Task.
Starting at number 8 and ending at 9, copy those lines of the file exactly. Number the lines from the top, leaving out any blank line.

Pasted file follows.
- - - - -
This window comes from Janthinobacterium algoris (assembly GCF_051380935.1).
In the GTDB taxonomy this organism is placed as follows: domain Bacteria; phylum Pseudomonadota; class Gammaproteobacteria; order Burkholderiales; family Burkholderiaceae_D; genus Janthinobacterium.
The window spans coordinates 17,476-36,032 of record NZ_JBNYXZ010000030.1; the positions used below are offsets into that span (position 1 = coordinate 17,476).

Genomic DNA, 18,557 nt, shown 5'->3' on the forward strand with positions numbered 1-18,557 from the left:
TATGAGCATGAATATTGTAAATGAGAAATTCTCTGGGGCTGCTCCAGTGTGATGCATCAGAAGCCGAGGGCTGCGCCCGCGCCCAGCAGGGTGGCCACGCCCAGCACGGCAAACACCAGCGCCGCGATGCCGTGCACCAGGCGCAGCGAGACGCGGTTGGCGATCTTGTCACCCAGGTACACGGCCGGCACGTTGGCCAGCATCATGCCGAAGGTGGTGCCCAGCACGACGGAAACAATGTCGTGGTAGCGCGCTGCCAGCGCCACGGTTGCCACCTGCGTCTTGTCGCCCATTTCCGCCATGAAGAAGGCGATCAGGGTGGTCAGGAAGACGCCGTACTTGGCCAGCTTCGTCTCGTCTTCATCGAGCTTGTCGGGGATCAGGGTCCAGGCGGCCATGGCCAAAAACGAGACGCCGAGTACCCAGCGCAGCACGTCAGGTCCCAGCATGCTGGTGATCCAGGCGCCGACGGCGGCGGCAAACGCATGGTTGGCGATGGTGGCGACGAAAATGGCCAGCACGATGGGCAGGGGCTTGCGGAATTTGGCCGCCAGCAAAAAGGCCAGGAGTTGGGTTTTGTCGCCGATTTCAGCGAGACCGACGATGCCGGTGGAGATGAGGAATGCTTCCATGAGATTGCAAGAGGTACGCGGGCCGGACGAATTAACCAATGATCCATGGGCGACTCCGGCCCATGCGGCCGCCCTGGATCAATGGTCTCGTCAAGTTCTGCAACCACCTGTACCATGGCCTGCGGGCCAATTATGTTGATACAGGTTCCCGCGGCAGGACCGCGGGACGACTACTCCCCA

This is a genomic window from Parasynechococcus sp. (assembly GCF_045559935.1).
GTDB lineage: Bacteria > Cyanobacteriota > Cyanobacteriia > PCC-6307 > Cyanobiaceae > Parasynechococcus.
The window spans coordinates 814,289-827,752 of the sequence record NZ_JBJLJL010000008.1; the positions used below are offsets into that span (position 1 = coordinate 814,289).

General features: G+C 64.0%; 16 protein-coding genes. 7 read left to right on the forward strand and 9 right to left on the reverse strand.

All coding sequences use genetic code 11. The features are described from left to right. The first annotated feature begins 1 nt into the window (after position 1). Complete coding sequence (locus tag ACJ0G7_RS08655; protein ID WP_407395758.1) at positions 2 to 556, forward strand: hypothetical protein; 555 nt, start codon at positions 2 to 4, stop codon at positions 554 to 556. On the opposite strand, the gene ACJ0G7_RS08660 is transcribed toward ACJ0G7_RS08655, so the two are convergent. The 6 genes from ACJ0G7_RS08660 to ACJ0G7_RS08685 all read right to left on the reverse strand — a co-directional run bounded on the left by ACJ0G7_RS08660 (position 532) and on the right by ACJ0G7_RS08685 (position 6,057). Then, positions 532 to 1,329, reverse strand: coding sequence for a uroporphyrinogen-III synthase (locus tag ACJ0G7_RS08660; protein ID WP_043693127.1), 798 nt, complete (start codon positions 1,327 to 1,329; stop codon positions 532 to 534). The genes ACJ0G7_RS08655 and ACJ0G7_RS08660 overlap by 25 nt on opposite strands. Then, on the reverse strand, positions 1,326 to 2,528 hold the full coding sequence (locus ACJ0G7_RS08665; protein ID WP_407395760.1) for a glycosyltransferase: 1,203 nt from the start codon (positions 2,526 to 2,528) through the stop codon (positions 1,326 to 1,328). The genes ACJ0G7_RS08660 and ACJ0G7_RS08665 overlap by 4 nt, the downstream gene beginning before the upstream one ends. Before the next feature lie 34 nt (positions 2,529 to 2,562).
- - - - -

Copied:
The window spans coordinates 814,289-827,752 of the sequence record NZ_JBJLJL010000008.1; the positions used below are offsets into that span (position 1 = coordinate 814,289).

General features: G+C 64.0%; 16 protein-coding genes. 7 read left to right on the forward strand and 9 right to left on the reverse strand.